Posted on: December 3, 2020 | 3 min read

Top Processes to Enact for Effective Data Science

With the strategy and talent in place, your data science team can begin the core work of generating statistical models  that predict the future or prescribe the best possible action. 

Organizing your team to the right processes can lead to:

  1. Increased likelihood of analytics adoption
  2. Organizational trust in model outputs
  3. Clear standards for easy model revisions

Use Case Management

Your ROI depends on tackling the use of cases with the most impact. There should be a straightforward process for identifying and prioritizing data science use cases to enable your data scientists to do high-value work.

Use cases may come from executives, operational SMEs, or data scientists themselves. The whole organization should know how to send ideas to the data science team for consideration, and the ideas should form a backlog of potential projects.

Tip: Associate a value to each use case your team develops and compare the level of effort to the benefits gained. It can be intimidating to select the single-best use case to follow, especially when multiple opinions are involved. A well-documented backlog can prove to be fruitful, though, especially following your first successful implementation.

 

Model Development

You can use some industry-standard approaches to drive model development, like Gartner's Analytic Process, CRISP-DM, or Microsoft's Team Data Science Process. For each model, the development and tuning process should be documented in detail. Documentation should include analysis of inputs, expected outputs, different models considered, and a history of the various model design decisions and adjusted throughout development.

(UpX Academy)

Building a predictive model usually requires subjective decisions. Ensuring that the data scientist makes correct assumptions and includes all relevant data is critical to creating a useful and accurate model. Each model should be independently reviewed to ensure the documentation standards are met and the model is well-designed. Some industries, like banking, even have regulatory requirements governing the independent validation of models. If you have a large data science practice, you may dedicate a team to model validation. If your team is smaller, institute a peer review system, so all models are scrutinized before considering business use.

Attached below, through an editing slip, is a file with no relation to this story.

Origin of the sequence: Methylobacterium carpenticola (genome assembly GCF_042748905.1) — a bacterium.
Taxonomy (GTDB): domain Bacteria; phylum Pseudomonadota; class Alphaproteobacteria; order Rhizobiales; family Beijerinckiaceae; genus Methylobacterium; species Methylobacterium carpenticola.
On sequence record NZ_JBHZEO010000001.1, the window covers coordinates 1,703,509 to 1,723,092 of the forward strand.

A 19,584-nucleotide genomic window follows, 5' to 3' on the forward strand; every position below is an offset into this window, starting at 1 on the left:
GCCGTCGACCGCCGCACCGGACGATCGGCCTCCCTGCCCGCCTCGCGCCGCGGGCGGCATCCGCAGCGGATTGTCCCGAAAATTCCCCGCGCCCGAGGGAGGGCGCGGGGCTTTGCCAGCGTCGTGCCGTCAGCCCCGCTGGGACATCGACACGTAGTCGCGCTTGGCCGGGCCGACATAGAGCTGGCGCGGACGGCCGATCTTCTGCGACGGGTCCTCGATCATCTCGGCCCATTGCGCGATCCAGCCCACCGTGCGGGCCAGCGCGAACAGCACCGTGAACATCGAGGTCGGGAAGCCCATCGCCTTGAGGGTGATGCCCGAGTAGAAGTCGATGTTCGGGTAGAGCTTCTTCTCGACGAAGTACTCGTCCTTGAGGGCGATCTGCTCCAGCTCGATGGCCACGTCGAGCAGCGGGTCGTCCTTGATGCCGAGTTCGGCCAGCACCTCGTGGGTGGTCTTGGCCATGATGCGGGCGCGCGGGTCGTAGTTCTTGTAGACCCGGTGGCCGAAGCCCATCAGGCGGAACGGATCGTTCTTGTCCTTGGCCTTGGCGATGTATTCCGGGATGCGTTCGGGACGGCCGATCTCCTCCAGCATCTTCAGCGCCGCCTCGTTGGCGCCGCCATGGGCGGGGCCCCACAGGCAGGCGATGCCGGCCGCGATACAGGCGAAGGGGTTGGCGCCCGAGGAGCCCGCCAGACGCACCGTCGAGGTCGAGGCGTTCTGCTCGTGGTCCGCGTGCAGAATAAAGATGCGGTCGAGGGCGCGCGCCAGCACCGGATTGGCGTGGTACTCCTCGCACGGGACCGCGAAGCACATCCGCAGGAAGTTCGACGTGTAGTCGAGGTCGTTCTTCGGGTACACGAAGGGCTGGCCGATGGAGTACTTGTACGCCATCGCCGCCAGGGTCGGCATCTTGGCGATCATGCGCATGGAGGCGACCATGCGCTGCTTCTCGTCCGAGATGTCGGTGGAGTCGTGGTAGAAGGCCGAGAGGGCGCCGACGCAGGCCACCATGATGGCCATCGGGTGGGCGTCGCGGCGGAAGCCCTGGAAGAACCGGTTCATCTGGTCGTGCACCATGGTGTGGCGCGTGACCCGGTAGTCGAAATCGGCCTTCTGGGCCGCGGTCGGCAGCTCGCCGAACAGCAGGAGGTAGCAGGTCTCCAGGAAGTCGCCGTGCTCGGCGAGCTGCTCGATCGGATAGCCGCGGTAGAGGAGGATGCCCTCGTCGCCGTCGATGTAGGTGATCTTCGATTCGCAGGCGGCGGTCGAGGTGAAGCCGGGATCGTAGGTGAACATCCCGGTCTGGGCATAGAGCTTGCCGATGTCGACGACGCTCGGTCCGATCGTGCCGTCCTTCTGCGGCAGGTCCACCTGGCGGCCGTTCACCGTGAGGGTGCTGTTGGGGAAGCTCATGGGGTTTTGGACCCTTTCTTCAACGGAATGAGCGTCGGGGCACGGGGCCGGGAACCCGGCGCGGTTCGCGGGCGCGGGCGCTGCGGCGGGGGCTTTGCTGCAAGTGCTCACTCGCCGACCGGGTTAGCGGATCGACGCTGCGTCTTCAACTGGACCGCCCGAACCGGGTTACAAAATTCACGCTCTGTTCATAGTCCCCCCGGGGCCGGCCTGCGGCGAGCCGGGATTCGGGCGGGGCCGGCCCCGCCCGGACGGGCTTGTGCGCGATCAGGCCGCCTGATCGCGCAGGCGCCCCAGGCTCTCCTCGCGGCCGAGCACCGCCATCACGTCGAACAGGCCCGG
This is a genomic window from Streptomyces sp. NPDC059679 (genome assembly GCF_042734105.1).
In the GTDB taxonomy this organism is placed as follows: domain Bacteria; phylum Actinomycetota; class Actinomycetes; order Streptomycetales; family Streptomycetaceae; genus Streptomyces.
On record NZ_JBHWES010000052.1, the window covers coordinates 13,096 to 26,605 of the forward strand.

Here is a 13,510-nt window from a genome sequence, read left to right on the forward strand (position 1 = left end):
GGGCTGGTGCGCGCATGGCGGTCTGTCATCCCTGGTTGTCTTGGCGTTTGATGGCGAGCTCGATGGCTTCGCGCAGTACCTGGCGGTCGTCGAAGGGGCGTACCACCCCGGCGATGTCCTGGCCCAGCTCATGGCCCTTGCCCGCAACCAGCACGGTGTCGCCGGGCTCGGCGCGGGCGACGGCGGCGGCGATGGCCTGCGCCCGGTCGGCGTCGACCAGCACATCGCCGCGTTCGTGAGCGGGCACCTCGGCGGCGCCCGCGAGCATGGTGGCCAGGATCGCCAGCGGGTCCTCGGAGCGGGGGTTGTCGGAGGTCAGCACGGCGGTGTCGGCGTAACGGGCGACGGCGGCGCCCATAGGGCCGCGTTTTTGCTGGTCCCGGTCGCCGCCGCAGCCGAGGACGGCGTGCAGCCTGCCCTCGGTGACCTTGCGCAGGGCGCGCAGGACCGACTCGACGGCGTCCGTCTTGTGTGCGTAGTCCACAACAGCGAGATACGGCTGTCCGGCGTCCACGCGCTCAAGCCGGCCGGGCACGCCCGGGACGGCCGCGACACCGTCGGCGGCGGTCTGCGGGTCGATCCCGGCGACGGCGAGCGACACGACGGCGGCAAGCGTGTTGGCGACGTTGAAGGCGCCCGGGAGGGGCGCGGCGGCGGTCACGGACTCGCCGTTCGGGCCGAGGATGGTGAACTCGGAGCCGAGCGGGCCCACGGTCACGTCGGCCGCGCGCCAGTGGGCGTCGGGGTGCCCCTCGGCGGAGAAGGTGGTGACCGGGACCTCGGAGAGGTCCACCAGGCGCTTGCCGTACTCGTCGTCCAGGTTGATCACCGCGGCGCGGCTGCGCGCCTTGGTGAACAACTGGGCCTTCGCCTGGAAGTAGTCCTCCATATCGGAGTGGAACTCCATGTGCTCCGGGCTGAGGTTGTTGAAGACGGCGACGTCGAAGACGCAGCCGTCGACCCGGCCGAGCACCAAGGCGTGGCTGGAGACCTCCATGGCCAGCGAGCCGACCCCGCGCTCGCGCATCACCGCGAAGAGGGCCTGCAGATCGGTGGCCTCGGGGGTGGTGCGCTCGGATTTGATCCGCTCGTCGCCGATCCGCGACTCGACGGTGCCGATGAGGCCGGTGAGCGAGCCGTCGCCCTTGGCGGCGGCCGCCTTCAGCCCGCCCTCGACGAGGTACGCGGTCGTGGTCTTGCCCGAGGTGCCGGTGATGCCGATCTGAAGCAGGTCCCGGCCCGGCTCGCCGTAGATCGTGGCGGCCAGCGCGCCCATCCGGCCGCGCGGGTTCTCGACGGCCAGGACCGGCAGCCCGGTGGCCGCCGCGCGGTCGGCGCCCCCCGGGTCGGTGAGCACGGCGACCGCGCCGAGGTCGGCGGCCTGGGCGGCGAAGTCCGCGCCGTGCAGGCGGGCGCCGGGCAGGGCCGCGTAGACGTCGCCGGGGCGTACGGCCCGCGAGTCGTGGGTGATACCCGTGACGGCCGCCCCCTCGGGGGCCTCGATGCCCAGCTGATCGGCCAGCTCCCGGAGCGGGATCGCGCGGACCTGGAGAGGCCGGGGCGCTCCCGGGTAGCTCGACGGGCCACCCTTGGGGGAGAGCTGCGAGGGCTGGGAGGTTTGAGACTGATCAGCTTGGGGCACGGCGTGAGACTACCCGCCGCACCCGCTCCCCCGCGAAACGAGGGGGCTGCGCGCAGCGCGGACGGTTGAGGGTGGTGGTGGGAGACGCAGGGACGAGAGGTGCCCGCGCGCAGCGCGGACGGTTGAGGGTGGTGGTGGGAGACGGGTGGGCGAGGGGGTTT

Following the independent validation, models should be approved by a governing board that includes executive sponsors. An inventory of active and retired models should be maintained to reflect the board's decisions. Internal audit should regularly review the full validation and approval process to ensure it functions appropriately.

Model Integration

When the model is ready, users will want predictions to blend simply into their current reporting and operations. Where possible, levels of confidence should be reported alongside predictions to help users evaluate the accuracy of the predictions  they receive and to  increase adoption.

Model Monitoring & Maintenance

Models may degrade over time as new influencing factors come into play or as data shifts. They need to be reviewed periodically to help them maintain their predictive power. In addition to scheduled reviews, thresholds may be established to trigger an alert if the model inputs or outputs are abnormal. As machine learning becomes more common, well-built models can continually self-adjust over time. However, these models should still be subject to monitoring to ensure they continue to provide value. The review board should retire models that no longer serve their purpose and record those changes on the model inventory.

"In many ways, the data science process is a process of trial and error.  Sometimes it is a manual effort, and sometimes tools like AutoML can make some of the trial and error for you.  It is an iterative process of testing new features, new algorithms, new parameters resulting in the best model for your data and for your business needs." – Alex Hagen, Senior Data Science Consultant, CCG

Written by CCG, an organization in Tampa, Florida, that helps companies become more insights-driven, solve complex challenges and accelerate growth through industry-specific data and analytics solutions.

Topic(s): Data Science
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